I wouldn't use US medicare as a example of less administrative costs for a care provider because its just ONE more insurance organization to deal with. If it was the ONLY one then the overall administration from the health provider would be less. But US Medicare also does a lot more then pay bills, it also runs facilities if im not mistaken.

As for lower prices, when you are negotiating with a single insurance organization as the only organization then prices do come down. This is not the case with use medicare because its just one of many insurance organizations and prices are setup differently between all of them plus the no coverage price. If the insurance company says its only paying $50.00 per patient visit take it or leave it, patient visits are going to be $50.00.

3.3% Profit, + what percent for advertisements + what percent is on administration + what percent for fraud... Are we up to 10% waste now, perhaps 15%. What is 15% worth on the total cost of medical costs in the US. Its a pretty penny im sure.
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Jul 12, 2012, 12:53 PM
 
Would be nice if more of the critics of the Affordable Healthcare Act would would provide suggestions on how to move forward with expanding health care coverage, so that everyone has access to quality affordable healthcare. There are no credible alternatives being suggested. The suggestion to 'block grant it to the states' or 'let the states decide' are not real alternatives. First, there's too much of that being said by politicians already, simply because they have no idea how to improve our healthcare system or their ideas are already being put to use in the Affordable Healthcare Act. Healthcare is also a national issue. States do not have unique healthcare issues. Healthcare needs to be universal so that when a person moves or travels around the country, they can expect to receive the same care with the same guidelines

Cheers !
     
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Jul 13, 2012, 09:58 AM
 
A lot of things would be nice Sandman.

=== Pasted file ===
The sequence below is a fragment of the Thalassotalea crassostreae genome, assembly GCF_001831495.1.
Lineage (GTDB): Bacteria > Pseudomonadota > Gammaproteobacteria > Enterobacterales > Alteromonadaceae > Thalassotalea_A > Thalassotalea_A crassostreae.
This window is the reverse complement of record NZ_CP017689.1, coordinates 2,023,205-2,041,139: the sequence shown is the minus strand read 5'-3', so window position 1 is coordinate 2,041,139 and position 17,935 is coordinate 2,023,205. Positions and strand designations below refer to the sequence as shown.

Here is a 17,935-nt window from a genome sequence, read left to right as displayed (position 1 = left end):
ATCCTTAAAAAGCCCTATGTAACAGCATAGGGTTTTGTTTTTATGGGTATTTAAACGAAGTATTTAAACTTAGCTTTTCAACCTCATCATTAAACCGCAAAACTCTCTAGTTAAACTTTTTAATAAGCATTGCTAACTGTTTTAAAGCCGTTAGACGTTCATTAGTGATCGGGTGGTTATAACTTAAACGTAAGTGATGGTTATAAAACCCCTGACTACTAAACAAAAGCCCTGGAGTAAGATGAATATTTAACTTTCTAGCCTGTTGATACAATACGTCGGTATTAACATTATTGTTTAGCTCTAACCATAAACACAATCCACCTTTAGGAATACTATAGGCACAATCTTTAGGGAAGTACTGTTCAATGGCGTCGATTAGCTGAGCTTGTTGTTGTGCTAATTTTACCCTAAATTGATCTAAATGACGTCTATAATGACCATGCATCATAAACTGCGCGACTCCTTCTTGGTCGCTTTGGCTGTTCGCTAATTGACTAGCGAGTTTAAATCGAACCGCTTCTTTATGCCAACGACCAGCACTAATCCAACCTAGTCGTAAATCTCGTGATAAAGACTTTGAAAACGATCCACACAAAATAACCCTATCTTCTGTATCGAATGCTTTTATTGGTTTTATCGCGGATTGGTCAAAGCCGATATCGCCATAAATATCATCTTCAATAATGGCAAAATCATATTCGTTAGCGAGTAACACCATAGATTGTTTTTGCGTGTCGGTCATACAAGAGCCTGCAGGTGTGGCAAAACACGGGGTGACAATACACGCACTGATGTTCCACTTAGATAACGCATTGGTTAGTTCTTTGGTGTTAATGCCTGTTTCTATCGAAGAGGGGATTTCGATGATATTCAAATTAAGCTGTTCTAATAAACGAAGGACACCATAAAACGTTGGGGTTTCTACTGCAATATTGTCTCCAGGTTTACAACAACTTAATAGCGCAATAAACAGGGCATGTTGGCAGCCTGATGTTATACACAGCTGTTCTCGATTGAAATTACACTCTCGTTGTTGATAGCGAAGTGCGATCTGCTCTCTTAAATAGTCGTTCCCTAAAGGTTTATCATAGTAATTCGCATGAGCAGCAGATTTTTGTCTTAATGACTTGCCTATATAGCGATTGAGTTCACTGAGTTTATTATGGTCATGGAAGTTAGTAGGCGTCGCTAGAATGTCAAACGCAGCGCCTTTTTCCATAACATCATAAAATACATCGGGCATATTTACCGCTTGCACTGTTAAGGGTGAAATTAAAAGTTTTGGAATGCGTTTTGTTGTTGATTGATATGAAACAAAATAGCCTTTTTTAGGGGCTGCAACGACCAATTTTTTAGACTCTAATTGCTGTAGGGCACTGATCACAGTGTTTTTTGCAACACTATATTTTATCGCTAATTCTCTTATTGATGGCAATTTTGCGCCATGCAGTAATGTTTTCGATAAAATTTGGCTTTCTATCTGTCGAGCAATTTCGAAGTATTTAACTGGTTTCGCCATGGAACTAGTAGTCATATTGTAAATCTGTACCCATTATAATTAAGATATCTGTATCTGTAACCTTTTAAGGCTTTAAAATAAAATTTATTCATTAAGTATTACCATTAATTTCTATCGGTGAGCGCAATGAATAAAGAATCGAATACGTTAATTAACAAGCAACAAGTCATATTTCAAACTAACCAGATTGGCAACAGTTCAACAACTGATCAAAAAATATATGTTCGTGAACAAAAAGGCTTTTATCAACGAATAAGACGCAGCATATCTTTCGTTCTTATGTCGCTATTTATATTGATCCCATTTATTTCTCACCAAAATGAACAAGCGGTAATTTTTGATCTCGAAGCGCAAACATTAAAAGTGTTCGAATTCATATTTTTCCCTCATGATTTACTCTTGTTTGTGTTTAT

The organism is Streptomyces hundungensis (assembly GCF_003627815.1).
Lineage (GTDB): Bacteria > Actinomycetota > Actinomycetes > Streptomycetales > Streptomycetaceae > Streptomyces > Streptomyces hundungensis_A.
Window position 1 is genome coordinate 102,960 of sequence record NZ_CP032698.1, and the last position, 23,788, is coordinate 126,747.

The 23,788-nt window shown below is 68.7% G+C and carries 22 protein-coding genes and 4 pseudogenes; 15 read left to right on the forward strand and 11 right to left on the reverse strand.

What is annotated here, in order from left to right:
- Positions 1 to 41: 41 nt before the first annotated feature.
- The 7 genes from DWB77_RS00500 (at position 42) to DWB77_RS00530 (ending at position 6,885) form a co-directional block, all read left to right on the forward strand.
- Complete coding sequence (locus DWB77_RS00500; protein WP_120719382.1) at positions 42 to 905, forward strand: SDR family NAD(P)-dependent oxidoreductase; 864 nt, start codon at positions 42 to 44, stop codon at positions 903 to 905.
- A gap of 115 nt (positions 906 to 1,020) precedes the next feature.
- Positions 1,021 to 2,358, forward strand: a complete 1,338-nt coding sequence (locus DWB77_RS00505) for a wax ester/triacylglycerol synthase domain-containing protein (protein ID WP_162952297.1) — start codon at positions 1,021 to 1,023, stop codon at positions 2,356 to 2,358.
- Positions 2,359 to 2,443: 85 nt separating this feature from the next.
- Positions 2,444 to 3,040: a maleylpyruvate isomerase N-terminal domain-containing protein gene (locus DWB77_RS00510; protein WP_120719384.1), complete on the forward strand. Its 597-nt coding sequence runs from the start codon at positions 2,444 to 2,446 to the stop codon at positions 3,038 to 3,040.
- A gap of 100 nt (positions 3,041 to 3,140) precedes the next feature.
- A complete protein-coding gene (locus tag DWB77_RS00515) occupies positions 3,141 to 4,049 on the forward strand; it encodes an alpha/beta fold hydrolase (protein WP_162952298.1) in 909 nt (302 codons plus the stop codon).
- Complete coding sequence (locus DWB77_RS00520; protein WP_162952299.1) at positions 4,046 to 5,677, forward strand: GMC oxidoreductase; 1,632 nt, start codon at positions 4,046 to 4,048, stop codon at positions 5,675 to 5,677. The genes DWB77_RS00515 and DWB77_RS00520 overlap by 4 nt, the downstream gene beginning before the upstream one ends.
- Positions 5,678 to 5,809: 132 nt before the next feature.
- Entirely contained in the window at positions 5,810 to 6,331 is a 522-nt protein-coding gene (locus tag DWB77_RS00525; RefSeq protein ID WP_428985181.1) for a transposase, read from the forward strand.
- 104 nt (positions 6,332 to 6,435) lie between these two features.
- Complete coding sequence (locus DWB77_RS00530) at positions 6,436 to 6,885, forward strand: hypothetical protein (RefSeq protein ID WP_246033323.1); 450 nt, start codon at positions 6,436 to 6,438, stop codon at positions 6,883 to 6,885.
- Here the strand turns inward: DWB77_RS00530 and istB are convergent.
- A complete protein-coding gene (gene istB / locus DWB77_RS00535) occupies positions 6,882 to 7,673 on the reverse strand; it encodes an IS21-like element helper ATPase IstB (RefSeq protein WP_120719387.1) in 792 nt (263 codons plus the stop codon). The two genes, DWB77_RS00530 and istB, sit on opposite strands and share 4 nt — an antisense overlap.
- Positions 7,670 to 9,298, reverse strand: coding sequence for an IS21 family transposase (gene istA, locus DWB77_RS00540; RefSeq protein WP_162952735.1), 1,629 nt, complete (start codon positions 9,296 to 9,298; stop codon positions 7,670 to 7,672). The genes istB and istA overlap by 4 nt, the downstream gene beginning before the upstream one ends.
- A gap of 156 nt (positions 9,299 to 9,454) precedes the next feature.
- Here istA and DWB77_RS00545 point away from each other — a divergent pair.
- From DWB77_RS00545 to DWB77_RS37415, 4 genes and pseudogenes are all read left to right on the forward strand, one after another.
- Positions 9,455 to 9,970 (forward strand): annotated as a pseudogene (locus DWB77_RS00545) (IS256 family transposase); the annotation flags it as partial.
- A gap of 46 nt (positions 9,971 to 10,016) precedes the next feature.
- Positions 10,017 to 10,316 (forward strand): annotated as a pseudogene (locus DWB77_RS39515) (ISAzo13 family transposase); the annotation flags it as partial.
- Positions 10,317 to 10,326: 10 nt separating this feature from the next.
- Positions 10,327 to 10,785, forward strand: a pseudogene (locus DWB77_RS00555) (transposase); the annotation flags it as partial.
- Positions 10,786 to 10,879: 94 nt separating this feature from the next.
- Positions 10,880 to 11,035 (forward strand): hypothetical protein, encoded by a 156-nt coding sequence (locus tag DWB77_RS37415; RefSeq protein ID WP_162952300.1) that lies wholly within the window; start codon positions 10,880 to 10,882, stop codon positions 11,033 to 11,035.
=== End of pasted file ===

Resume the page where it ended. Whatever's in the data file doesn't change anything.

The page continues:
It'd be nice if proponents of the Affordable Health Care Act actually read the legislation and could speak knowledgably about what's in it. It'd be nice if they actually understood the criticisms being lodged against it on a vastly bipartisan basis by everyone up to and including health care providers (i.e. everyone, but the health insurers looking forward to the mandate of new customers). You speak of affordable and accessible as if ObamaCare isn't going to leave some 20+ million people uninsured or drive health care costs through the roof. Good show.

Instead of the little hit and run post not directed towards the only one who apparently disagrees with you in this thread, it'd be nice if you had at least read my response in which I provided a wealth of credible alternatives that not only tackle the exact same problems as ObamaCare supposes to, but much more inexpensively and efficiently. You'd have seen how coverage can be expanded and how it is to be properly addressed as a national issue, on a national level. While health care needs do vary based on demographics that can differ wildly from state to state, there are a wealth of national-level solutions you're just not paying any attention to. Why? Because most of them have been offered by (R)s and you and the party of "no" in the Senate have blocked every last one of the 35+ health care initiatives passed to it from the House.

What you would not have seen in my post or anyone else's is your mention of "block-granting it to States" and other bits of nonsense you apparently weren't confident enough to stand behind.

Thanks and have a great weekend!
ebuddy
     
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Jul 13, 2012, 10:32 AM
 
Have a good weekend